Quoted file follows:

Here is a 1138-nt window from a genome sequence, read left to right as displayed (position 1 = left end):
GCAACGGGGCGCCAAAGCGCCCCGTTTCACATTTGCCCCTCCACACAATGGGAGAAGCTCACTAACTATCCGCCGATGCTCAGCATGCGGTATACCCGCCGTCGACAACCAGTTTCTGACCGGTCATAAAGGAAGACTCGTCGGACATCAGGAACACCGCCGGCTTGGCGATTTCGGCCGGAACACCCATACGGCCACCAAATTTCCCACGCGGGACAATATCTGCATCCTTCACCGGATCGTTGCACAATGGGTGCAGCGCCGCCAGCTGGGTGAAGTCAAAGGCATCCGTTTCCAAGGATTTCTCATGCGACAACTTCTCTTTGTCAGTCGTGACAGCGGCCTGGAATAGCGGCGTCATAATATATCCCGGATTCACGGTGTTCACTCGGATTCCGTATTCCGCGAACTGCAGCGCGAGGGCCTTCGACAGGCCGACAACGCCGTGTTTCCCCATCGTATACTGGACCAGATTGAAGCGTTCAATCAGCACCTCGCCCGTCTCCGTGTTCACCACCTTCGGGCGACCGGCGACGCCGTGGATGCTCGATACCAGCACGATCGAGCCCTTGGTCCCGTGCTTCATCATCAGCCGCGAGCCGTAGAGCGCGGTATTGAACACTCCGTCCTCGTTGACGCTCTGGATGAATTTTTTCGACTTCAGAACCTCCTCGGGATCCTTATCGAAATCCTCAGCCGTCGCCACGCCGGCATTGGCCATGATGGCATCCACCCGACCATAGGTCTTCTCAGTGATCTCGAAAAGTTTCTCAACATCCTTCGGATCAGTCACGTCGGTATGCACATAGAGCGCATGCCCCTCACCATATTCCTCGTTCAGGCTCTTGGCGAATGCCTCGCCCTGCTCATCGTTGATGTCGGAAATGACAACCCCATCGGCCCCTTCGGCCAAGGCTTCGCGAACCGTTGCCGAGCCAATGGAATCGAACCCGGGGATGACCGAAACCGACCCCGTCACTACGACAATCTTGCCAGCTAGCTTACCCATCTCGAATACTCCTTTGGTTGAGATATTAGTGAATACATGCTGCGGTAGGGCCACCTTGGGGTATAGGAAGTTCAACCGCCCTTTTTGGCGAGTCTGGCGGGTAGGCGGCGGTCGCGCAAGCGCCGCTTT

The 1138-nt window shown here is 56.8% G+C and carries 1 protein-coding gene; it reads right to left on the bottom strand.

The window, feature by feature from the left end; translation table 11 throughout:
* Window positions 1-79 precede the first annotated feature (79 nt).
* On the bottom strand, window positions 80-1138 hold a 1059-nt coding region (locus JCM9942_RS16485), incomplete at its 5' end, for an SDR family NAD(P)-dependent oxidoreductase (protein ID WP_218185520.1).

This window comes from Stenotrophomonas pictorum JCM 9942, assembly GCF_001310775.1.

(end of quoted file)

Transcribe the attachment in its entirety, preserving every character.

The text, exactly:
Here is a 1138-nt window from a genome sequence, read left to right as displayed (position 1 = left end):
GCAACGGGGCGCCAAAGCGCCCCGTTTCACATTTGCCCCTCCACACAATGGGAGAAGCTCACTAACTATCCGCCGATGCTCAGCATGCGGTATACCCGCCGTCGACAACCAGTTTCTGACCGGTCATAAAGGAAGACTCGTCGGACATCAGGAACACCGCCGGCTTGGCGATTTCGGCCGGAACACCCATACGGCCACCAAATTTCCCACGCGGGACAATATCTGCATCCTTCACCGGATCGTTGCACAATGGGTGCAGCGCCGCCAGCTGGGTGAAGTCAAAGGCATCCGTTTCCAAGGATTTCTCATGCGACAACTTCTCTTTGTCAGTCGTGACAGCGGCCTGGAATAGCGGCGTCATAATATATCCCGGATTCACGGTGTTCACTCGGATTCCGTATTCCGCGAACTGCAGCGCGAGGGCCTTCGACAGGCCGACAACGCCGTGTTTCCCCATCGTATACTGGACCAGATTGAAGCGTTCAATCAGCACCTCGCCCGTCTCCGTGTTCACCACCTTCGGGCGACCGGCGACGCCGTGGATGCTCGATACCAGCACGATCGAGCCCTTGGTCCCGTGCTTCATCATCAGCCGCGAGCCGTAGAGCGCGGTATTGAACACTCCGTCCTCGTTGACGCTCTGGATGAATTTTTTCGACTTCAGAACCTCCTCGGGATCCTTATCGAAATCCTCAGCCGTCGCCACGCCGGCATTGGCCATGATGGCATCCACCCGACCATAGGTCTTCTCAGTGATCTCGAAAAGTTTCTCAACATCCTTCGGATCAGTCACGTCGGTATGCACATAGAGCGCATGCCCCTCACCATATTCCTCGTTCAGGCTCTTGGCGAATGCCTCGCCCTGCTCATCGTTGATGTCGGAAATGACAACCCCATCGGCCCCTTCGGCCAAGGCTTCGCGAACCGTTGCCGAGCCAATGGAATCGAACCCGGGGATGACCGAAACCGACCCCGTCACTACGACAATCTTGCCAGCTAGCTTACCCATCTCGAATACTCCTTTGGTTGAGATATTAGTGAATACATGCTGCGGTAGGGCCACCTTGGGGTATAGGAAGTTCAACCGCCCTTTTTGGCGAGTCTGGCGGGTAGGCGGCGGTCGCGCAAGCGCCGCTTT

The 1138-nt window shown here is 56.8% G+C and carries 1 protein-coding gene; it reads right to left on the bottom strand.

The window, feature by feature from the left end; translation table 11 throughout:
* Window positions 1-79 precede the first annotated feature (79 nt).
* On the bottom strand, window positions 80-1138 hold a 1059-nt coding region (locus JCM9942_RS16485), incomplete at its 5' end, for an SDR family NAD(P)-dependent oxidoreductase (protein ID WP_218185520.1).

This window comes from Stenotrophomonas pictorum JCM 9942, assembly GCF_001310775.1.